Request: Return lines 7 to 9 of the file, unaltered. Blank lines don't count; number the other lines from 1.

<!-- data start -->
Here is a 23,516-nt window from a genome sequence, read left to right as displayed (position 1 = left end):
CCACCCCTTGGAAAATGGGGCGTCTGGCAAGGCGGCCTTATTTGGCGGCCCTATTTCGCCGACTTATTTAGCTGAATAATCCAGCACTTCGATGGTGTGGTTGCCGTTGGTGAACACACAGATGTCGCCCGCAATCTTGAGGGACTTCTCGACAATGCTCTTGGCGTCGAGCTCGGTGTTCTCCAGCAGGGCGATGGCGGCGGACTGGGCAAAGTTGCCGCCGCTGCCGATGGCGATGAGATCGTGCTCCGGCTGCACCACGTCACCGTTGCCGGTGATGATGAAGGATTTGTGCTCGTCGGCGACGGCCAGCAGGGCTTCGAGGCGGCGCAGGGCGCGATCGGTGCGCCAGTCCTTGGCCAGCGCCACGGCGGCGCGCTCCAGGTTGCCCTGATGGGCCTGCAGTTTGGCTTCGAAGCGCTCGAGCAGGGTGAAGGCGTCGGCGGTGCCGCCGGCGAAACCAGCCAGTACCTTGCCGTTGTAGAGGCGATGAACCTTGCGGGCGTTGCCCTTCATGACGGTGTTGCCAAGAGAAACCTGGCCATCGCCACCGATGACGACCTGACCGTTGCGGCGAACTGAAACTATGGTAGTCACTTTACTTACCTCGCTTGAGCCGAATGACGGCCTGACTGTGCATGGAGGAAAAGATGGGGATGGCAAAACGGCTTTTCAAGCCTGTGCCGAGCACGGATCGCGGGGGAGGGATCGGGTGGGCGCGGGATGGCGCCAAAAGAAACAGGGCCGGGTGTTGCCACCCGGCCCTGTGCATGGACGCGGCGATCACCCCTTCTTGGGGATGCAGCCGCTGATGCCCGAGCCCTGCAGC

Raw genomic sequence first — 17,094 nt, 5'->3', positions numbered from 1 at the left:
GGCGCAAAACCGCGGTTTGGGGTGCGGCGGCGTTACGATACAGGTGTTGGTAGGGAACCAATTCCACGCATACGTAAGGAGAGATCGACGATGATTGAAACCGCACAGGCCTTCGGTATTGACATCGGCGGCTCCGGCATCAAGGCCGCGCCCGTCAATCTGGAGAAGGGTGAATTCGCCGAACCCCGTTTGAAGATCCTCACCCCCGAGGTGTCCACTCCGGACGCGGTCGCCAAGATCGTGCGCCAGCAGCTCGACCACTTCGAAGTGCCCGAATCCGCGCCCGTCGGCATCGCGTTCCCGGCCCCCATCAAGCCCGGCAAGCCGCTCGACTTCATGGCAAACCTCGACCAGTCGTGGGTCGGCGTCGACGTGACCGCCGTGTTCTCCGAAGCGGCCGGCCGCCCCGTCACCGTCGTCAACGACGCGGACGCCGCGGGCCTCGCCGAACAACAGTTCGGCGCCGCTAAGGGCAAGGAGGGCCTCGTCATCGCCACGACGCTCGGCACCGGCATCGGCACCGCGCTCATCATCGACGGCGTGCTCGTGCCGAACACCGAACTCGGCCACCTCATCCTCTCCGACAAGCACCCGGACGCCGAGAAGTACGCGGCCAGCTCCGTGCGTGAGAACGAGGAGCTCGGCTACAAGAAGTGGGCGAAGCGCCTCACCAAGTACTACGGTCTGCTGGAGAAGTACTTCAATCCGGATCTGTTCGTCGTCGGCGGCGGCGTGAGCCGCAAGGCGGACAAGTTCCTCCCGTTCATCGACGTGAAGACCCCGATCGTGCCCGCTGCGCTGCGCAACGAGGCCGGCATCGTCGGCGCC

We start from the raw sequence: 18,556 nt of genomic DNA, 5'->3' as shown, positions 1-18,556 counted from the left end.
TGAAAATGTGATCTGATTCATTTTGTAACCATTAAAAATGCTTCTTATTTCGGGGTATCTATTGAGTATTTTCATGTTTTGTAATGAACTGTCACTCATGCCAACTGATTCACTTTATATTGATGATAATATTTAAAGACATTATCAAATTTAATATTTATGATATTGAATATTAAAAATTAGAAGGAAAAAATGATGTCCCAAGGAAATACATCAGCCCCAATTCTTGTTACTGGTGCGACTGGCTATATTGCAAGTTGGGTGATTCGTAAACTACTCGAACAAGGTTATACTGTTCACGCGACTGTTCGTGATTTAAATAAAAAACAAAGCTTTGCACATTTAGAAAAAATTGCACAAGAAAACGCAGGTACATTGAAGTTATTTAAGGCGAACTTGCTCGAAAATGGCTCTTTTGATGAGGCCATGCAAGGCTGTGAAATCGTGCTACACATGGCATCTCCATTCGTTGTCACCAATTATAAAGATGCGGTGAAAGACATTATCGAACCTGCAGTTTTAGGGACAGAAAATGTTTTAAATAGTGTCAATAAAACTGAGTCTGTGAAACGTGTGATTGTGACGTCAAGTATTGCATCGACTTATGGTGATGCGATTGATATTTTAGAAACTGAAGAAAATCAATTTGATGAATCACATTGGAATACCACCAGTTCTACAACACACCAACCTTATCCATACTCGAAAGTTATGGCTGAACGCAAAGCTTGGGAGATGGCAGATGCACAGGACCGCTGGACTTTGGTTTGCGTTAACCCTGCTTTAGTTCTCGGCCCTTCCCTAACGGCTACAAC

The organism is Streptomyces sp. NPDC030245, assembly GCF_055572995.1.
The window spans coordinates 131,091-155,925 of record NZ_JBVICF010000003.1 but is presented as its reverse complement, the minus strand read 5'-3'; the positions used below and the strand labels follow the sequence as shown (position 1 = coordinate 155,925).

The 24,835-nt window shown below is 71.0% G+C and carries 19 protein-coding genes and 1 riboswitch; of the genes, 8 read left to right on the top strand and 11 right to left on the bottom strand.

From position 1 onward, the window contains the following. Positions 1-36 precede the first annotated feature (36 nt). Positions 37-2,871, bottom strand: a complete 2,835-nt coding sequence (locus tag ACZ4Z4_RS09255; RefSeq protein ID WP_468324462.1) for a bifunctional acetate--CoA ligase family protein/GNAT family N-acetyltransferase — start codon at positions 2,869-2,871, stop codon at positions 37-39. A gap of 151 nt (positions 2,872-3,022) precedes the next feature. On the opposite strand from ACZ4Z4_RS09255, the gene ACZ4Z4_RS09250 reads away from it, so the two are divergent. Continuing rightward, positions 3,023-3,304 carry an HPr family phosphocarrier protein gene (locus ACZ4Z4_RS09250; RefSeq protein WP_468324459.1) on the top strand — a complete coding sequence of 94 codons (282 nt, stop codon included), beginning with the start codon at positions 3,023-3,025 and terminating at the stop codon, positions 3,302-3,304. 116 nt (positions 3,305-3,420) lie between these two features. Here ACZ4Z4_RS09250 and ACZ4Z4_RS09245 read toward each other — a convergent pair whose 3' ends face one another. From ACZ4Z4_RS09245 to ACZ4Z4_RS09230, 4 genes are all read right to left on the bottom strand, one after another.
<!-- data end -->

The organism is Streptomyces sp. NPDC030245, assembly GCF_055572995.1.
The window spans coordinates 131,091-155,925 of record NZ_JBVICF010000003.1 but is presented as its reverse complement, the minus strand read 5'-3'; the positions used below and the strand labels follow the sequence as shown (position 1 = coordinate 155,925).

The 24,835-nt window shown below is 71.0% G+C and carries 19 protein-coding genes and 1 riboswitch; of the genes, 8 read left to right on the top strand and 11 right to left on the bottom strand.